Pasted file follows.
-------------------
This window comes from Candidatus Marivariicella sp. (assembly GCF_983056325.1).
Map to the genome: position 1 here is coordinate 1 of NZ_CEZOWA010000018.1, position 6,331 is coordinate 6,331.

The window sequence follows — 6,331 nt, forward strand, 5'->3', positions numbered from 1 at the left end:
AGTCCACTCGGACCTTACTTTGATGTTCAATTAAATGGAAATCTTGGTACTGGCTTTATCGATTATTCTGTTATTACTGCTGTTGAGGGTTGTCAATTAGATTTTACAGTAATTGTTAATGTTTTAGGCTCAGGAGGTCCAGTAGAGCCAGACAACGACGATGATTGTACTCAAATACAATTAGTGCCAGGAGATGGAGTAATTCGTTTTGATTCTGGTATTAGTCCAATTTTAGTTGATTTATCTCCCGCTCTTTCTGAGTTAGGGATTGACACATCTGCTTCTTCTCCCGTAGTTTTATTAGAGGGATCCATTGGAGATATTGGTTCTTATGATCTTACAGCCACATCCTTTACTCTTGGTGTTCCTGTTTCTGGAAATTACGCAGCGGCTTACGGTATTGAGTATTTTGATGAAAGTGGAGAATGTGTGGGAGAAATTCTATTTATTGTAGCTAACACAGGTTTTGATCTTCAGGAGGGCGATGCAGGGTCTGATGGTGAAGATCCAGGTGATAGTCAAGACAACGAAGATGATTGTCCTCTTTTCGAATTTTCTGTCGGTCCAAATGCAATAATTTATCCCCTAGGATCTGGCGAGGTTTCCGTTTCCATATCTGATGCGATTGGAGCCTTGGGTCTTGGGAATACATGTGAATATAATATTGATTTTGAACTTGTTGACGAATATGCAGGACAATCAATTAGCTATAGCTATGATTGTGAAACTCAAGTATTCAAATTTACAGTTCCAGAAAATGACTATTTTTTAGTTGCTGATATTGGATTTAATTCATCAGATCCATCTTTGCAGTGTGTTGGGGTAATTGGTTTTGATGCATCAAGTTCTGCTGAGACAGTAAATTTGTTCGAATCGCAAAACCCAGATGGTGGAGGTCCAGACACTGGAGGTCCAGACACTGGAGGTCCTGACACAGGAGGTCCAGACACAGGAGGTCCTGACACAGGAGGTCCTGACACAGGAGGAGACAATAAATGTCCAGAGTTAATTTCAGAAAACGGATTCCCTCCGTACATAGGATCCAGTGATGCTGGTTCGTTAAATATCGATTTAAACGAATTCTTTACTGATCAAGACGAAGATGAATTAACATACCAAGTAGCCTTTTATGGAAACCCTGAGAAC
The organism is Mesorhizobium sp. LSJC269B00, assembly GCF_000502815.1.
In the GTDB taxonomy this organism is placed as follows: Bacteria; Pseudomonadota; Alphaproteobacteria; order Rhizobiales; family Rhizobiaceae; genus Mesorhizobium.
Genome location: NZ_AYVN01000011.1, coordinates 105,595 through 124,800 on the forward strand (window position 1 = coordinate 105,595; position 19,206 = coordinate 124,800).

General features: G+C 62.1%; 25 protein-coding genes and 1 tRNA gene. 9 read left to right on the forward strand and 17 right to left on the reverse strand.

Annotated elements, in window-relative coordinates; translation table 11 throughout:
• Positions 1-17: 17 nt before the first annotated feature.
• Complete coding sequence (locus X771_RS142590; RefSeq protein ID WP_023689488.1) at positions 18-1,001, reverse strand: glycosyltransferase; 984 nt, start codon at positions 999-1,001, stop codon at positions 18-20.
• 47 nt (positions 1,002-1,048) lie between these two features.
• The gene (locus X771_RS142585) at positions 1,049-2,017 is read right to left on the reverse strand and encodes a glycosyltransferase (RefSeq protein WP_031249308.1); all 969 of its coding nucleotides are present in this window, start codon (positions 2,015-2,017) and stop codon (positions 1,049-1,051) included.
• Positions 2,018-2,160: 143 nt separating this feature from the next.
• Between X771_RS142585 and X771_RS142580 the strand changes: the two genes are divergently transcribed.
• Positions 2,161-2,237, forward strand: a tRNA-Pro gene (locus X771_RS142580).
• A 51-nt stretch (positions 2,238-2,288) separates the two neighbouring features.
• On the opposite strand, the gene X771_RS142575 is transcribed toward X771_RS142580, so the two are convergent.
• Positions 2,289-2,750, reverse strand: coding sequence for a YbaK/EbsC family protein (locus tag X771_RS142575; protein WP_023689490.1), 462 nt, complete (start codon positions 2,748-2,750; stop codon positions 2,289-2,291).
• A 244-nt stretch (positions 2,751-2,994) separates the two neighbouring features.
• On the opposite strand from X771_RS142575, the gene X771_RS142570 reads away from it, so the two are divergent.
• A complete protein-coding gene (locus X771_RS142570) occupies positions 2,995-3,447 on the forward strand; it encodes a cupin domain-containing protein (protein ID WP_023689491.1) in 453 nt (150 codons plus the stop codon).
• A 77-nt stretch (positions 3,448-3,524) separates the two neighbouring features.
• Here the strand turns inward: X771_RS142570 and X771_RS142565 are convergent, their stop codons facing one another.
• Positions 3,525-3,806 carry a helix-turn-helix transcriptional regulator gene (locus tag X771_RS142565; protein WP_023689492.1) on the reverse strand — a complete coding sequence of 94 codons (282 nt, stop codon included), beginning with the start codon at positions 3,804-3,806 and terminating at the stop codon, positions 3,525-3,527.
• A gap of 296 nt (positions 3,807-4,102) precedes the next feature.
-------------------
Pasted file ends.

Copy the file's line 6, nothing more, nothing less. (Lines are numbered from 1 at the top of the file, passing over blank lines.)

In the GTDB taxonomy this organism is placed as follows: Bacteria; Pseudomonadota; Alphaproteobacteria; order Rhizobiales; family Rhizobiaceae; genus Mesorhizobium.